Center for Regenerative Agriculture and Resilient Systems

What is Climate Justice, Why We Should Care, and Considerations for Regenerative Agriculture

by CRARS staff member Sheryl Karas MA

multiracial protesters

the rise of global warming graphThe concept of Climate Justice comes out of the realization that climate change is already happening and the effects are falling hardest on disadvantaged populations—people of color and indigenous people, low income people of all races, women, elderly, the disabled, and the very young. These groups are also the least responsible for creating the manmade conditions responsible for exacerbating global warming. Greenhouse gas emissions are intrinsically linked to changes that have occurred since the industrial revolution (especially since the 1960s) and the need to distribute the goods and services created. Those emissions come primarily from six sectors of the economy(opens in new window): transportation, electricity production through burning of fossil fuels, industry, commercial and residential emissions, agriculture, and other land use and forestry practices. Poor nations and poor people in wealthier countries reap very few of the rewards from these activities while riches are extracted from their communities or through the low-paid use of their labor. According to the latest data from Oxfam International(opens in new window), the wealthiest 1 per cent are responsible for twice as many emissions as the poorest 50 per cent of humanity.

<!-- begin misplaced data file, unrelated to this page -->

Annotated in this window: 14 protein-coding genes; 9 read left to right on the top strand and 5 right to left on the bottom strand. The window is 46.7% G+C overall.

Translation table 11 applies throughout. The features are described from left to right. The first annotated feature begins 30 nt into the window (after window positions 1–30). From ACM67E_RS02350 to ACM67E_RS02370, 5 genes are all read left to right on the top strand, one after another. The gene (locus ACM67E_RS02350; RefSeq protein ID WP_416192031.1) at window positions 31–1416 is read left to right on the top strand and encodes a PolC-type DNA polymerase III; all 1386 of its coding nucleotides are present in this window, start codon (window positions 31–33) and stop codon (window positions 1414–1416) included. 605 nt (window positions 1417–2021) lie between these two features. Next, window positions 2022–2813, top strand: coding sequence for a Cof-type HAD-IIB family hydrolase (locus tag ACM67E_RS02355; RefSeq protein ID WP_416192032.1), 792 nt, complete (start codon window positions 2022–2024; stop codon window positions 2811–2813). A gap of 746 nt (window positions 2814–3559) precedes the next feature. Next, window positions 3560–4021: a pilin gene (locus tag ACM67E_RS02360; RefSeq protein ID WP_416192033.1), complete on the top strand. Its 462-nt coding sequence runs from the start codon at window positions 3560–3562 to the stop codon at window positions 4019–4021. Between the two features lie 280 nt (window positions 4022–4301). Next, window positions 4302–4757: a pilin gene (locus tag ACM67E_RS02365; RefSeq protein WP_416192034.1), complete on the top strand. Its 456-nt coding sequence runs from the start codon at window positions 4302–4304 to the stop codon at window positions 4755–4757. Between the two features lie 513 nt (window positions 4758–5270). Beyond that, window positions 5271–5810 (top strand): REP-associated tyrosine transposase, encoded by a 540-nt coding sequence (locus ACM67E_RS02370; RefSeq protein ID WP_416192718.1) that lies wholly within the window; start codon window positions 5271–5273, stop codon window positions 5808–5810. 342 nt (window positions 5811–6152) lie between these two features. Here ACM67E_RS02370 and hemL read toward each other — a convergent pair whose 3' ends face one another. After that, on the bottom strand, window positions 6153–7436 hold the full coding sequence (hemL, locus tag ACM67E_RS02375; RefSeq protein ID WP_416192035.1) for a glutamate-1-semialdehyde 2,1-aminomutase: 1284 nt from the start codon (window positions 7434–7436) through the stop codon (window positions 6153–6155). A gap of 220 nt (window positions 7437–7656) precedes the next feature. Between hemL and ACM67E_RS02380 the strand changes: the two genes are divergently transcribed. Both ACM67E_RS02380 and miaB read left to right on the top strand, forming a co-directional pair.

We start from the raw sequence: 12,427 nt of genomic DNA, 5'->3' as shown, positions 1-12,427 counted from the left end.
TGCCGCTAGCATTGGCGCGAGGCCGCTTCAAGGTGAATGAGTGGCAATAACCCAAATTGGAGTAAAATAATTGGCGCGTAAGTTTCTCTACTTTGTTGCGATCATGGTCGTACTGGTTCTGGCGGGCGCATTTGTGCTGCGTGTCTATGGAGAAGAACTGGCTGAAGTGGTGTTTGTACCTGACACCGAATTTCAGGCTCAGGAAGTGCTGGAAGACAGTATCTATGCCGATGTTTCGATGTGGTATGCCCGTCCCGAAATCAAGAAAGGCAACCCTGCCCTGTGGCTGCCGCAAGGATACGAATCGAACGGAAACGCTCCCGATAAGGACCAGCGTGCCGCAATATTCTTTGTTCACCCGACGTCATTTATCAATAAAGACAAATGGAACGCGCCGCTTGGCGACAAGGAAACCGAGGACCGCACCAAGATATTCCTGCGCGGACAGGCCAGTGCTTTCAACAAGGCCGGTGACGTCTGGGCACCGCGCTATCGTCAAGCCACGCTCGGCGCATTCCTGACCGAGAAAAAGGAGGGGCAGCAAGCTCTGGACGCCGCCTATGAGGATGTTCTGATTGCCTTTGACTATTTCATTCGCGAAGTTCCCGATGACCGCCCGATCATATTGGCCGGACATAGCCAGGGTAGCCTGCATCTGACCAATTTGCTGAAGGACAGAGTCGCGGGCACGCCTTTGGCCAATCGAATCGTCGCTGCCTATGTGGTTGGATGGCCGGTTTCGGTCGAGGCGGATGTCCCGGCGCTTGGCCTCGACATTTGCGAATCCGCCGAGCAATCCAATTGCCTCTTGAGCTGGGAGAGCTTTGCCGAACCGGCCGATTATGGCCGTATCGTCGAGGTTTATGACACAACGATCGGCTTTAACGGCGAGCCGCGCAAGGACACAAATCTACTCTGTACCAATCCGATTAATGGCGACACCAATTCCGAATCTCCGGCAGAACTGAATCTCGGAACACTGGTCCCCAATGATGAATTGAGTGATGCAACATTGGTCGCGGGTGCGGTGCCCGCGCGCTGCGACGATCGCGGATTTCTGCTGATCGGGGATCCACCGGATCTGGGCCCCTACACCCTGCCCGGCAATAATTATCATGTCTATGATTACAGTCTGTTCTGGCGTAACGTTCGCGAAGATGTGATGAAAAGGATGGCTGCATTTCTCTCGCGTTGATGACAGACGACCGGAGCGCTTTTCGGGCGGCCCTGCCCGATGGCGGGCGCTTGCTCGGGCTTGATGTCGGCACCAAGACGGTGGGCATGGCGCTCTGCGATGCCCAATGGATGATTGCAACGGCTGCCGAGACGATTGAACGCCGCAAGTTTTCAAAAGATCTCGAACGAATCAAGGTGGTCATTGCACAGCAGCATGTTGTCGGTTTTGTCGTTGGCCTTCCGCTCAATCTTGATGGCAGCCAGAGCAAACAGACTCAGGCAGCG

Poverty leaves people extremely vulnerable to serious storms and floods, wildfires, heat, food and water insecurity. They’re more likely to get sick and to live in substandard housing. And the burden of taking care of the most vulnerable people in a family (children, elderly, and the sick) disproportionately falls on women(opens in new window). They also wind up most vulnerable to sex trafficking(opens in new window) and starvation when families struggle to survive. And while nations are often welcoming to migrants perceived as well-educated and wealthy, they are far less willing to open their doors to poor people escaping the tragedies they experience. Unfortunately, migration caused at least partially by climate change (PDF) is already happening and is predicted to greatly increase over time.